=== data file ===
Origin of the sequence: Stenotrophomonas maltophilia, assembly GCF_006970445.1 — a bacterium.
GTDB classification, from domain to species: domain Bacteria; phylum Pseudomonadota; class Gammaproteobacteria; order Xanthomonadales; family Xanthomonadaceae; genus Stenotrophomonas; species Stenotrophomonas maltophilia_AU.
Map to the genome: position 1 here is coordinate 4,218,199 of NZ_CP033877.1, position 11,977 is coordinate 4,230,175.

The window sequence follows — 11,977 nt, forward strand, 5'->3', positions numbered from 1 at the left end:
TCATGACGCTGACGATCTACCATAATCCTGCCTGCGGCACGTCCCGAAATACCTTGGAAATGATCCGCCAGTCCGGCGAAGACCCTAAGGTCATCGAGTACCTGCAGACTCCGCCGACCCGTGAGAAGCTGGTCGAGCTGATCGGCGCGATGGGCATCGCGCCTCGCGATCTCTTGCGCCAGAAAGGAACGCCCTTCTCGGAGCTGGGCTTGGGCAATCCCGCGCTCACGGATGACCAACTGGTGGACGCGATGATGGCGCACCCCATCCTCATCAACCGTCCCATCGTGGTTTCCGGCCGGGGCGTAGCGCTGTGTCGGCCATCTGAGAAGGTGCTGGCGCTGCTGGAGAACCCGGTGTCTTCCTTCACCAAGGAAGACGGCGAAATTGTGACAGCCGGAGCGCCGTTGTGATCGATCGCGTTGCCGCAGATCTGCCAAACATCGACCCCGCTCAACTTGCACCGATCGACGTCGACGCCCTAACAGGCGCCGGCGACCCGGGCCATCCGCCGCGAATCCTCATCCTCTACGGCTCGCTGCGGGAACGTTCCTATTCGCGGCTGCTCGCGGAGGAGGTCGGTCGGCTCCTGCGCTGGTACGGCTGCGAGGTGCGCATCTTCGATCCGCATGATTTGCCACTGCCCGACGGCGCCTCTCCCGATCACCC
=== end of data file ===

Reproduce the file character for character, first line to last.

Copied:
Origin of the sequence: Stenotrophomonas maltophilia, assembly GCF_006970445.1 — a bacterium.
GTDB classification, from domain to species: domain Bacteria; phylum Pseudomonadota; class Gammaproteobacteria; order Xanthomonadales; family Xanthomonadaceae; genus Stenotrophomonas; species Stenotrophomonas maltophilia_AU.
Map to the genome: position 1 here is coordinate 4,218,199 of NZ_CP033877.1, position 11,977 is coordinate 4,230,175.

The window sequence follows — 11,977 nt, forward strand, 5'->3', positions numbered from 1 at the left end:
TCATGACGCTGACGATCTACCATAATCCTGCCTGCGGCACGTCCCGAAATACCTTGGAAATGATCCGCCAGTCCGGCGAAGACCCTAAGGTCATCGAGTACCTGCAGACTCCGCCGACCCGTGAGAAGCTGGTCGAGCTGATCGGCGCGATGGGCATCGCGCCTCGCGATCTCTTGCGCCAGAAAGGAACGCCCTTCTCGGAGCTGGGCTTGGGCAATCCCGCGCTCACGGATGACCAACTGGTGGACGCGATGATGGCGCACCCCATCCTCATCAACCGTCCCATCGTGGTTTCCGGCCGGGGCGTAGCGCTGTGTCGGCCATCTGAGAAGGTGCTGGCGCTGCTGGAGAACCCGGTGTCTTCCTTCACCAAGGAAGACGGCGAAATTGTGACAGCCGGAGCGCCGTTGTGATCGATCGCGTTGCCGCAGATCTGCCAAACATCGACCCCGCTCAACTTGCACCGATCGACGTCGACGCCCTAACAGGCGCCGGCGACCCGGGCCATCCGCCGCGAATCCTCATCCTCTACGGCTCGCTGCGGGAACGTTCCTATTCGCGGCTGCTCGCGGAGGAGGTCGGTCGGCTCCTGCGCTGGTACGGCTGCGAGGTGCGCATCTTCGATCCGCATGATTTGCCACTGCCCGACGGCGCCTCTCCCGATCACCC